Do your media ever cover some of the other aspects of Somalia, its tourism, its culture, its private sector enterprise, its struggle for getting any of these initiatives supported or even recognised?
    There are parts that are waving furiously and it is almost as though we wish they would stop and behave like a proper failed state.
    Those areas are drought affected too, but they do have governance, civil society, partake in the democratic process, but almost zero coverage. Their virtues may be relative, they may fall short of some of our standards but they trying not to live in a failed state but are struggling for international support seemingly because of what they are attempting, being to go their own way and achieve something.

  8. Anteros says:

    @1 – + quite a few from me.
    I’m always wary of arguments that use ‘dying children’ as the emotional weight of evidence – somehow I feel manipulated. Having said that, and therefore with caution, I’d extend harrywr2 point to include doomers contention that ‘lots of dying’ is going to result [somehow, somwhere, somewhen] from CAGW. If you could quantify it, and say yep, seems like 5000 children are going to be dying every day in 2100 directly as a result of climate change, would it be motivation to start spending trillions on the problem now? No – because any money would be hundreds of times better spent on the 25,000 children under 5 who die every day now – from cheaply preventable causes.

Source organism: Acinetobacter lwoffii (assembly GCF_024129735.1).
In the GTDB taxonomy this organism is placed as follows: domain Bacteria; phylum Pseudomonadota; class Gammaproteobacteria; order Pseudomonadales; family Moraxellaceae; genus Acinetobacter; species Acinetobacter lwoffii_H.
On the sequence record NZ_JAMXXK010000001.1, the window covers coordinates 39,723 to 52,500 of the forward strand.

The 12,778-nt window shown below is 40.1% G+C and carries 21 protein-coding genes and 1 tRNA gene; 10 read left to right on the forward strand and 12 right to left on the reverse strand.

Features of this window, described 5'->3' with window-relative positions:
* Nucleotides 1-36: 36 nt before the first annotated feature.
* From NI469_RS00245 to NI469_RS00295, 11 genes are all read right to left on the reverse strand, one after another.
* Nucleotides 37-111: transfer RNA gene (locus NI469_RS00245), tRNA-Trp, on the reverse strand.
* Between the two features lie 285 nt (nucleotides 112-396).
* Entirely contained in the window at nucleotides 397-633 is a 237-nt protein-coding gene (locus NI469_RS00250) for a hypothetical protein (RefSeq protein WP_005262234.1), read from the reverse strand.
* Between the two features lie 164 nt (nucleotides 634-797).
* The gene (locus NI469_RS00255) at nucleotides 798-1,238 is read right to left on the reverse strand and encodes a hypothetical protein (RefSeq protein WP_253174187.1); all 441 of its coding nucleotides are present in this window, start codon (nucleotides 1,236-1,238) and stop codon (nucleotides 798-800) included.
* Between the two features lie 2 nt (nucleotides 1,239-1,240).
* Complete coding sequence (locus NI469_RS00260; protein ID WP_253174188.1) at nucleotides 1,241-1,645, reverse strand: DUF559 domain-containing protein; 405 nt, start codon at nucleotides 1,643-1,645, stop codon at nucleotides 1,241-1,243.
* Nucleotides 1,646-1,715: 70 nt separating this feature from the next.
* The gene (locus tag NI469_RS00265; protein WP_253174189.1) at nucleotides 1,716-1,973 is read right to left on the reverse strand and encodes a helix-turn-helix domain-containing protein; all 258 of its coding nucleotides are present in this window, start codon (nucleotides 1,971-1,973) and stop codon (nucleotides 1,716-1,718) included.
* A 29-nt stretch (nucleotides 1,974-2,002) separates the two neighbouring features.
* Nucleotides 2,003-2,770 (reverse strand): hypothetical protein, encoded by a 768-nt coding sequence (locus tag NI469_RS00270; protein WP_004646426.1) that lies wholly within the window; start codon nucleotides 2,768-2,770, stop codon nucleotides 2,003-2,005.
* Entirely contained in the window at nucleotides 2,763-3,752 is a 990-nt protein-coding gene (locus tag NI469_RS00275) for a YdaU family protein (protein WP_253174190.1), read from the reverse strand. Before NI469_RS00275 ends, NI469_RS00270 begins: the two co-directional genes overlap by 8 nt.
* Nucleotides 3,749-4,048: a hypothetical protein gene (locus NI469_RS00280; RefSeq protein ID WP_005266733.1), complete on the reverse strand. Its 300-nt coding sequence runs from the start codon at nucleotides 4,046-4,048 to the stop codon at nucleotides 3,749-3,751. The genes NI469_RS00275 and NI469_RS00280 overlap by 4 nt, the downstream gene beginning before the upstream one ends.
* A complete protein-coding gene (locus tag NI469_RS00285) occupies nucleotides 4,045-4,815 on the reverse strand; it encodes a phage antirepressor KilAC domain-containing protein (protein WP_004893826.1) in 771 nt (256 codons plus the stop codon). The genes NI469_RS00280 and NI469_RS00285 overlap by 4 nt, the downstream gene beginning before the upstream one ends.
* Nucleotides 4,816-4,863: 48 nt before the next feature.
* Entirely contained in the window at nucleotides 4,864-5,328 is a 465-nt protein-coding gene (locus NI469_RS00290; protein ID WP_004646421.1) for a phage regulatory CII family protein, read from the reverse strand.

I do find it quite offensive that the likes of Al Gore use the emotional card of claiming to ‘care’ about the potentially poor [yet to exist, even] people of a hundred years time when his vast wealth could be used for the good of some poor – and very real – people today. It goes back to the sensible reasoning that people are vulnerable to climate because they are poor not because the climate might become windier or rainier – in the future.
    I’ll admit that the whole way of looking at problems in terms of how many deaths are involved – or how many dollars each is worth usually turns me off. This is true for Lomberg’s reasoning especially – even though I agree with the broad thrust of his assertions. But my point is that it can maybe used legitimately to rebut contentions that are clearly out of proportion – as @1 does.

  9. Keith Kloor says:

    I just read it and it blows my mind. Amazing when liberals act like neocons in 2002/2003.

  10. grypo says:

    I don’t think the comparison to the Iraq war is valid, but I don’t think his message will work for what he wants either, which appears to a climate zeitgeist.   While I agree with him about the need to for a movement, the 10 percent, or assigning any percent to believing in a certain level of alarm-ism, is not the way forward.  A true movement bases itself in values and ethical inclusion.  Any climate movement will need to do the same, based on the scientific risk which is already established.

  11. Nullius in Verba says:

    I thought the article was a good read.
    I think he’s right to say that one shouldn’t avoid apocalyptic talk if that’s what you really believe just because people don’t like it. I think the problem is that it can’t just be a message – you have to act as if you really believe it in every aspect of what you say, do, what solutions you’ll consider, the rigour and attention to detail you demand, the pragmatism and blindness to politics.